It's pitched as an IT story, and there is an IT story there – but it's not the mainstream “Centrelink IT failure” it's presented as. Rather, it demonstrates that the government's blind faith in big data analysis is completely misplaced.
Since before he was prime minister, Malcolm Turnbull has consistently promised that cross-agency data-sharing will improve government services, deliver efficiencies, and all the usual shiny stuff Big Data believers promise.
Part of the rationale for the Office of Eternal Beta – including its frankly-astonishing $90 million-plus annual budget – is to create a single digital identity for Australians. This is central to cross-agency data matching.
The reason the Australian Bureau of Statistics wants to keep names and addresses? To become the repository for national-scale data matching.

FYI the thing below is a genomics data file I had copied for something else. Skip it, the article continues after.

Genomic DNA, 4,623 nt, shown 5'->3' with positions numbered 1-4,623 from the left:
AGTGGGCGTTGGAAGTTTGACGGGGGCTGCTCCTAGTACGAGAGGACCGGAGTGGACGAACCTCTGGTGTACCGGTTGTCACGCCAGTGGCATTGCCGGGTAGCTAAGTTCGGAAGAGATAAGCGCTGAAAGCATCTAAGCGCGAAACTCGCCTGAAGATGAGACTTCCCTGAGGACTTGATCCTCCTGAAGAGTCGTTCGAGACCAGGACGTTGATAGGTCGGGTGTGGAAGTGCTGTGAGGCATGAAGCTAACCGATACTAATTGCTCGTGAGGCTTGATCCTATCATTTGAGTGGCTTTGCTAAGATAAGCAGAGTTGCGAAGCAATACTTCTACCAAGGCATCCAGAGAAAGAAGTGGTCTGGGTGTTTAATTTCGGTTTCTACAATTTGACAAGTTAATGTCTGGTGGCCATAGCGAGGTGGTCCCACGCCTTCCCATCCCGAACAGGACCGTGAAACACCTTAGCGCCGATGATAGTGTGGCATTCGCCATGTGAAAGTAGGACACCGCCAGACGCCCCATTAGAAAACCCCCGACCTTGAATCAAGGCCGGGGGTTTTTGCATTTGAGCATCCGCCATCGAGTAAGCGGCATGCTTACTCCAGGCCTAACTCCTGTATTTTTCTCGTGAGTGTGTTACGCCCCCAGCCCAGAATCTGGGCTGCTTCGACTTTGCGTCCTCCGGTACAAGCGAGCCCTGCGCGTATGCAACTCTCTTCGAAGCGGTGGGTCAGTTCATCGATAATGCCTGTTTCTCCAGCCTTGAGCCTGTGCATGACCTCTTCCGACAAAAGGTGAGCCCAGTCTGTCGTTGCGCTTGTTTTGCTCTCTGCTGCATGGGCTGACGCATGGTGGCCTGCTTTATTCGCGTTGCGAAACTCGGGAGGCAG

The reason the Australian government looks to New Zealand for its welfare models? Because it believes “big data” will help it slash the welfare spend.
However, the complete mismatch between just two agencies – the Australian Tax Office and Centrelink – shows that blind faith and political blather don't translate into results.
In the case of the ATO/Centrelink data matching, it's a simple matter of timescales: the ATO's heart beats once a year, Centrelink's once a fortnight, and in spite of what Turnbull (apparently), Tudge and Porter believe, they are completely incompatible.
And that's just two agencies: citizens' data touches dozens of agencies and probably hundreds of systems.